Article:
Edit: In light of the comments below I have removed criticisms 2-5 and just left 1 to make this topic more focused on the method itself. However, in answering the question, please make reference to the subjectivity involved in adducing sound laws using the method and distinguishing natural sound changes from other ones.

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    I think you're asking a lot of different questions here which aren't best addressed together. A question like "Are the results of the comparative method falsifiable?" might be a good fit for a Q&A site, but a disjointed list of criticisms of historical linguistics isn't.
    – TKR
    Sep 7 at 2:40
  • I'm voting to close this question because it's several distinct questions in one. As TKR said, "does the comparative method make falsifiable hypotheses" is a reasonable enough question, but you've got several very different questions here, related only in that they're criticisms of historical linguistics as a field.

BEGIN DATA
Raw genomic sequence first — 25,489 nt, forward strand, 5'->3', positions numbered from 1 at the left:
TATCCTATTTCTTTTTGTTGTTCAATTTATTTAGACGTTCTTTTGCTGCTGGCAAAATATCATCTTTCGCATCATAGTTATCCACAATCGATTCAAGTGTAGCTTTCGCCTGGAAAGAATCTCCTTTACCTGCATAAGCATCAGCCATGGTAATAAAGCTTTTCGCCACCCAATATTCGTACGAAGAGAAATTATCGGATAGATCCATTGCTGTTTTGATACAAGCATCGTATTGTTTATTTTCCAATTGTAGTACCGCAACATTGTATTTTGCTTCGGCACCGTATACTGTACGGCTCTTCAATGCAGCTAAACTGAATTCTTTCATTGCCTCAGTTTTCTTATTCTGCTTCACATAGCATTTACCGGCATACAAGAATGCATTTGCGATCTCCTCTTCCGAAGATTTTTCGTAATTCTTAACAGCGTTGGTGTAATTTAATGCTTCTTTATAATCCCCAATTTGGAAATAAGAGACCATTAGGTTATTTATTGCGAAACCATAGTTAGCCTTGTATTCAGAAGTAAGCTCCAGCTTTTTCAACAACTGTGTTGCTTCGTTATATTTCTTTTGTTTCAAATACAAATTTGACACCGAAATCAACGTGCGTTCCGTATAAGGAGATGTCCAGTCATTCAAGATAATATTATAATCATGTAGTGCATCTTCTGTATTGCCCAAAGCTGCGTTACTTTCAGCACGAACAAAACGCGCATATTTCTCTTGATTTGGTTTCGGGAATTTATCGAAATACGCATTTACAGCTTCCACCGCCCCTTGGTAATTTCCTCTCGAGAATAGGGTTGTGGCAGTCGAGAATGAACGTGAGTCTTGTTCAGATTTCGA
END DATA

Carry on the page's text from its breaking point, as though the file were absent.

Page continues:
– Draconis
    Sep 7 at 3:21
  • I think all questions are valid to offer a philosophical criticism of the entire field, as philosophical arguments are rarely just focusing on one area. However, in light of the comments above I will edit it down to just the first point (1) about the epistemology of the method alone. Sep 7 at 3:48
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    Since this question is basically doomed to closure, I will just comment that you've presented a philosophically one-sided view of the scientific method, with which I disagree. Hence your claim is unsupported (being based on an unsupported view of science).
    – user6726
    Sep 7 at 4:52
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    I see. I repeat my question again, So what exactly written by Ferdinand de Saussure have you read and in what language? Also, you keep writing "Sauserre "???
    – Alex B.
    Sep 7 at 15:06
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It's not bad to question the epistemological foundations.